Ezekiel SiJohn is an employee at KTRA! He is also an excellent writer! Read his gripping story about his horse, Talus, below. Don't forget to like, share, or leave a comment!
I didn't even know her name.
She was just a big bay mare in a tiny stall, standing caked in her own feces. Nobody had touched her or cleaned her stall for quite some time. She always showed the whites of her eyes.
Another horse had run her through a barbed-wire fence so she had a horrible knotty lump of scar tissue covering one of her hind cannon bones. Nobody had bothered to treat it. It was left to get infected. She was given to me because she was presumably 'dangerous', 'she would kill you if you turned your back', and she was 'not worth the time or money to do anything with'.
My choices were a.) take this horse I knew nothing about, or b.) watch her go to auction. I couldn't bear what would happen to this wild-eyed mare with the bones and scars.
I didn't even know her name.
She was being fed scarcely, and what she was fed was moldy, or rotten, or straw. All her bones jutted out and her coat was dull. Her neck and shoulders were so thin that her blanket hung off her. I'd seen her beaten. I wanted to get her out of there and somewhere safe.
After months of battling colic and vet bills, I got a bill of sale and could legally move her. What a relief it was to have her somewhere safe!
It dawned on me that she was a Thoroughbred, and that she would have a tattoo in her lip if she had ever been registered with the Jockey Club. I looked, and found that she was indeed. I searched her through the database, and it was from there I could start to piece together who she was and where she was from.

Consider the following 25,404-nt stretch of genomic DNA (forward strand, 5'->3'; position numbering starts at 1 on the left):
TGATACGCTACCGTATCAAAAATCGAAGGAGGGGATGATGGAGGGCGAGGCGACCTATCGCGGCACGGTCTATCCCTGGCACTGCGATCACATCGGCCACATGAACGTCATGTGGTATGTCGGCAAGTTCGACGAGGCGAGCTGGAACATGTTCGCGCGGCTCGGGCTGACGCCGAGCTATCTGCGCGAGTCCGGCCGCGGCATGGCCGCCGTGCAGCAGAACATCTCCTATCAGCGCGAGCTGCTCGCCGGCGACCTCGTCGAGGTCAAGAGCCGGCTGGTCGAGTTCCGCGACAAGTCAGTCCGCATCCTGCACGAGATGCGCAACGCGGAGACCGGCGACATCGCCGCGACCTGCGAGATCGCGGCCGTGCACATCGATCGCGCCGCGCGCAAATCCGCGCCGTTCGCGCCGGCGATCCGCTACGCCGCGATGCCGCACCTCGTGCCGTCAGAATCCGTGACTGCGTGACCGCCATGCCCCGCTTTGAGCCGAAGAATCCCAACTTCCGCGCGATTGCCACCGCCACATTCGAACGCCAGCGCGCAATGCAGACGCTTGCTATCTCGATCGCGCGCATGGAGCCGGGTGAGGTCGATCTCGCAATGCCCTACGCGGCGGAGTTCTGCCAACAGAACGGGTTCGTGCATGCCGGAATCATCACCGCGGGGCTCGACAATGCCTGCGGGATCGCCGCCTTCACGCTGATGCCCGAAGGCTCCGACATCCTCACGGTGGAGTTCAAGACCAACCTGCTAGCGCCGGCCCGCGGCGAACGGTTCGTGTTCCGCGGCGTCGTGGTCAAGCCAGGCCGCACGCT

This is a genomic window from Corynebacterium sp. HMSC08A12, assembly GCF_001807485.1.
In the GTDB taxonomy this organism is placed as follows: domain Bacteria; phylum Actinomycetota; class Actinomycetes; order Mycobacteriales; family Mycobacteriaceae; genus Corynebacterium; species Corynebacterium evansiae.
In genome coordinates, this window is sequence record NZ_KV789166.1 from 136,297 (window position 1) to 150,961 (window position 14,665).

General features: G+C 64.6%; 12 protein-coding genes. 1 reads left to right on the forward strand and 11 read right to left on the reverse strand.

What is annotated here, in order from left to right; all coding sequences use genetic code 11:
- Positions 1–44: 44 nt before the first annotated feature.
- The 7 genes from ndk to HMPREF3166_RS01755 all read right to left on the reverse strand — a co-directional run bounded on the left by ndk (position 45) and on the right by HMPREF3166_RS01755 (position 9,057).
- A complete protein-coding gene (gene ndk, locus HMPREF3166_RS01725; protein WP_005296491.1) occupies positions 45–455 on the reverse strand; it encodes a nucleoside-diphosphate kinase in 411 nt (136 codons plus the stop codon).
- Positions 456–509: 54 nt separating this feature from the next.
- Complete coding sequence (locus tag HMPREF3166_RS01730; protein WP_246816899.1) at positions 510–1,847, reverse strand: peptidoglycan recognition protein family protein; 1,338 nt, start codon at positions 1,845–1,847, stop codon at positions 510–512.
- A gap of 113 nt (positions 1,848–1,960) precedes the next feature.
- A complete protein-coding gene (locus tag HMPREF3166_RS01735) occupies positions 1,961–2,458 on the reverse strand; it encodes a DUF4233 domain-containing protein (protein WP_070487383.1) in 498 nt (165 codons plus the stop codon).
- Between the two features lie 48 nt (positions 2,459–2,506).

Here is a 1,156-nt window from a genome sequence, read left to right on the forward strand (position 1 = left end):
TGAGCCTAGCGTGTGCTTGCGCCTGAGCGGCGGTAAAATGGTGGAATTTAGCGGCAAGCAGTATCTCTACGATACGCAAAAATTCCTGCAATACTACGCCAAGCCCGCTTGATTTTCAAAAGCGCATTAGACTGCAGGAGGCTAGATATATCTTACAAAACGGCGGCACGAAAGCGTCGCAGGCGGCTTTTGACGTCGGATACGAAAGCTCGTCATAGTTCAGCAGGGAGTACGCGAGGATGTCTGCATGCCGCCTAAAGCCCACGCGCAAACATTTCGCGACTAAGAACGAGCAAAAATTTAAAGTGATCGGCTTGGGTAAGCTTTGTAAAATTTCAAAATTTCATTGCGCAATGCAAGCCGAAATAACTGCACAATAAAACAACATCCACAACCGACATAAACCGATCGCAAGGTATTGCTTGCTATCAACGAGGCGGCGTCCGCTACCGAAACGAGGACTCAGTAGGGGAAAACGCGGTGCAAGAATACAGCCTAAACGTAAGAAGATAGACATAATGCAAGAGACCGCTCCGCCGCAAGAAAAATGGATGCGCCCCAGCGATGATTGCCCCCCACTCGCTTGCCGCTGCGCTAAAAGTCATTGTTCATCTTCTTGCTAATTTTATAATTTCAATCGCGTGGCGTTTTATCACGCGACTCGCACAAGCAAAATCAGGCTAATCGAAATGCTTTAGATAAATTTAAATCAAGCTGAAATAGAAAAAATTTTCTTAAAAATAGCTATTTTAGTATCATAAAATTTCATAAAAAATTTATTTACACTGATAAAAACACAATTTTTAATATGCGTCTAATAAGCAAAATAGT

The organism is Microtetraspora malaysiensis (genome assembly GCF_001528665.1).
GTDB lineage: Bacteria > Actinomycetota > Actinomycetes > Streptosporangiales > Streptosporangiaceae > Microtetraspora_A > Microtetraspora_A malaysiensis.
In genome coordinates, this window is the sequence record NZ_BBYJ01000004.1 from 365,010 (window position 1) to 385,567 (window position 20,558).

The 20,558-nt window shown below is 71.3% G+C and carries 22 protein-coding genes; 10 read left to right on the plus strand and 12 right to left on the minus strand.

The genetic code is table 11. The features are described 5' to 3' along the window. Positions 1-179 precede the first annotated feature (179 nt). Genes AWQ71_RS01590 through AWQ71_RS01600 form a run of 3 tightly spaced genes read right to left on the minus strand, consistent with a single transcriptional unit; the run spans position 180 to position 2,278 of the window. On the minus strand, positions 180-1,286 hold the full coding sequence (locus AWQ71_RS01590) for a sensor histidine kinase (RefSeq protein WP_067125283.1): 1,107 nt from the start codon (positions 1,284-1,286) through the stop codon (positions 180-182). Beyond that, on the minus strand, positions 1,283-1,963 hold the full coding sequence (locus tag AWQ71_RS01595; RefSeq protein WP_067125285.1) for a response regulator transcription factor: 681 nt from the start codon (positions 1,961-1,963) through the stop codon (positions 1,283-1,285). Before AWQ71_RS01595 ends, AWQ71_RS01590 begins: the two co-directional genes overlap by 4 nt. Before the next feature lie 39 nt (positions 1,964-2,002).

Her name is Talus Ridge. She was born March 14th, 2009. That made her 3, turning 4 the coming year. I found her owners’ and breeders’ names, her old racing videos and stats, and finally I knew her name.
Through chatting with her breeders, who have known her all her life, I got to know about Talus' past and a bit about her cheeky personality. She has always been bold, opinionated, and at times even bossy. She is a total diva. She was treated well all her life and enjoyed her job at the racetrack. It was a series of very unfortunate mistakes that led her to the dark place I found her in.
I was finally making a breakthrough with her, after she had gained some weight and had time to recover emotionally from the trauma she had been through. Then she somehow got that nasty lump of scar tissue on her injured leg hooked in a fence and de-gloved her leg to the bone. The injury took almost a year to heal, and during that time I questioned my sanity. My mare was frustrated, and so was I.
I didn't blame her for her behaviour or her reaction to pain, but there were many nights I left the barn crying because I thought that she would never trust me, and feeling so much fear that I had made a mistake. I feared there was no possible way I could help this mare.
I don't know how but I persevered and pushed through. It was not until my third year of owning Talus that I started to ride her. I knew she was broke to ride before even racing; her knowledge was fairly well-rounded. I could have done things faster, but I didn't want to push her. Her eyes had so much trauma, so many ghosts. I did not want a relationship based on fear. So I took my time, and went at Talus' pace. I was judged harshly for this and have been told many times that I am wasting her potential by not having her in a program or in the show ring.
The truth is, this horse has healed me more than I have healed her. Her presence in my life truly is a miracle. I am thankful every day that she found me. I am convinced she found me at a time in my life where I needed to be taught some valuable lessons.
Talus has taught me so much about myself and about life. I am constantly given challenges by her; she pushes me to be a better rider, a more calm and focused person, and has given me confidence in myself and as a leader. I have learned so much mindfulness from this sensitive girl; so much about letting go of the past and the importance of living in the moment.
I am so thankful that she (and I) have found a home at KTRA, where we are accepted and never judged for who we are. It is a place where we can grow at our own pace; a place where we can be in the moment and heal our past together.